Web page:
Vancouver’s Mobile Revolution

Vancouver is at the vanguard of the impending mobile revolution.

Vancouver is at the vanguard of the impending mobile revolution.

Fifteen years ago, an unknown investment banking analyst in New York published a report on the Internet. At the time, most people were aware of a new Internet phenomenon, but big business had not adopted it and Wall Street had no idea what to make of it. Mary Meeker’s well-thought-out 400-page tome accurately predicted that the Internet would transform business the way the personal computer had. She became a rock star among the geeky analyst community, and her firm, Morgan Stanley, has reaped massive rewards from that fearless set of predictions.

It would therefore be a good idea to pay attention to the subject of her latest report, which she herself maintains will have a bigger impact than the desktop Internet. In December she released The Mobile Internet Report (, which focuses on the convergence of five trends: fast wireless data, social networking, video, voice over IP (data) and truly impressive mobile devices. Put another way, the mobile Internet is Facebook meets Skype meets YouTube on a super slick iPhone, all without any connection delays.

Sure, we all have mobile devices and understand how they have changed our lives, but the mobile Internet has not come close to hitting its full potential. The powerful smart phones (BlackBerry, iPhone and Google’s new Nexus One) make up only 18 per cent of the global cellphones in use today. As with the Internet boom in the late ’90s, the mobile Internet boom (2010 to 2013) will see growth all along the value chain. From the designers of the latest chips to the manufacturers of displays to the developers of the applications and entertainment that we consume, many companies will benefit from the explosion Meeker is predicting.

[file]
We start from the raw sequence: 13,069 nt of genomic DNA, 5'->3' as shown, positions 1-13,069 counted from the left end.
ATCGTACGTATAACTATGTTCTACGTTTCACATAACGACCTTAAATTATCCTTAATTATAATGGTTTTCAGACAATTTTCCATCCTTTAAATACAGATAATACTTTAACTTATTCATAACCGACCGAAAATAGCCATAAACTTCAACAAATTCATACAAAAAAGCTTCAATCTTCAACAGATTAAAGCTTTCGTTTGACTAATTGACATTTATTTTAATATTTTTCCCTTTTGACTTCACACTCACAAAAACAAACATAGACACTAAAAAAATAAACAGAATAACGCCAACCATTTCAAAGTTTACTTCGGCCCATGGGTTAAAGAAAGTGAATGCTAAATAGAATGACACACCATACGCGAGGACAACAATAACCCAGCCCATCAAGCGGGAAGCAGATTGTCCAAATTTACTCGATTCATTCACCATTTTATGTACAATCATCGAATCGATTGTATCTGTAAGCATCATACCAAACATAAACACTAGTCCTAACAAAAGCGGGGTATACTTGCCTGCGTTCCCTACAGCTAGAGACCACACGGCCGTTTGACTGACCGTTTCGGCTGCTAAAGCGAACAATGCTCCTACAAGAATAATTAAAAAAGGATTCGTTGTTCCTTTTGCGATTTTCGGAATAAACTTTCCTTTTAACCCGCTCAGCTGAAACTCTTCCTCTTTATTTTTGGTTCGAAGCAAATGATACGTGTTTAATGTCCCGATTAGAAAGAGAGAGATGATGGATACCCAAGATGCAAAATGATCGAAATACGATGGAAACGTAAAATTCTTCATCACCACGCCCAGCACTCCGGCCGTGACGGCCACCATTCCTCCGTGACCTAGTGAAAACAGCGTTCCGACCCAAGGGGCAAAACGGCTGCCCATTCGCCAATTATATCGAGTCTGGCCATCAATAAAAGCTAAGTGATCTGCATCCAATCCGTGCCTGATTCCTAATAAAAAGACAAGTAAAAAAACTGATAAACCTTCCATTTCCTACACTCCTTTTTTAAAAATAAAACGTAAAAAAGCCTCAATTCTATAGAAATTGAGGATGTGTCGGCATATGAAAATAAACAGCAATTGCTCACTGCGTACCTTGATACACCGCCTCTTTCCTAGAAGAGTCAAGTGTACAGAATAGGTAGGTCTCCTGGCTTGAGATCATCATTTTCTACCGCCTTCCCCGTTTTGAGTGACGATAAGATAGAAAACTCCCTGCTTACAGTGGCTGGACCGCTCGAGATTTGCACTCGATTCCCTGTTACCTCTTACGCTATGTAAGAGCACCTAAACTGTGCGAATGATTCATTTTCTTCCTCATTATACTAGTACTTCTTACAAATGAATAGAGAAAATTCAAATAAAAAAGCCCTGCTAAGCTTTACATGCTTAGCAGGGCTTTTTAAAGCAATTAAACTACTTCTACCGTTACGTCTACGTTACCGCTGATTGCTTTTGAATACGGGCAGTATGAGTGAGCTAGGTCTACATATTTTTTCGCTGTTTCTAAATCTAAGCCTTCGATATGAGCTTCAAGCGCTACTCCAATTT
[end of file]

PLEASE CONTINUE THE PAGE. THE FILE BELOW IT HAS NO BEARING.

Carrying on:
If she is right, many B.C. technology businesses must be downright giddy about the next few years. We have a long history in wireless data, going back to MDI and Glenayre, and a plethora of wireless technology companies today, led by Sierra Wireless Inc. We also have a rising tide of entrepreneurs in Internet media, especially social networking. Combine that with the digital entertainment sector (dominated by video games), and we have much of the mobile Internet value chain covered. Recognizing the impending mobile revolution predicted by Meeker, all these formerly disparate wings of the local wireless and digital media industry recently joined forces in a single association called DigiBC.

We already have local companies such as Invoke Media and its social media application HootSuite making hay in the mobile Internet space. HootSuite’s iPhone application is being downloaded by the truckload, allowing Twitter and Facebook users to update their thoughts and musings from any location. Burnaby’s Canpages Inc. has designed very useful and cool apps for BlackBerry and iPhone that allow you to simply ask for a business; they search and display the results. Gym Technik Ltd. was just recognized by, a popular BlackBerry application site, as having the best health and fitness application for the BlackBerry with its workout partner and fitness tracking offering. Mobify is building a big business converting existing websites to mobile sites accessible on a variety of mobile devices. Similarly, Nitobi Software Inc. has an offering called PhoneGap that takes existing web applications and converts them into fully functioning mobile phone applications. Both of these companies are at the cutting edge of mobile Internet development.

In five years, Meeker believes, the Internet will mean something very different than what it does today. Accessing Google through a browser on your computer will give way to connected applications on your mobile device as the most popular way to access information and entertainment. As she says, “Some companies can benefit from technology changes by being in the right place at the right time, while others will wonder what just happened.” I believe many B.C. technology companies are ready and in the right place.

Brent Holliday heads the technology practice for Capital West Partners, a Vancouver-based investment bank.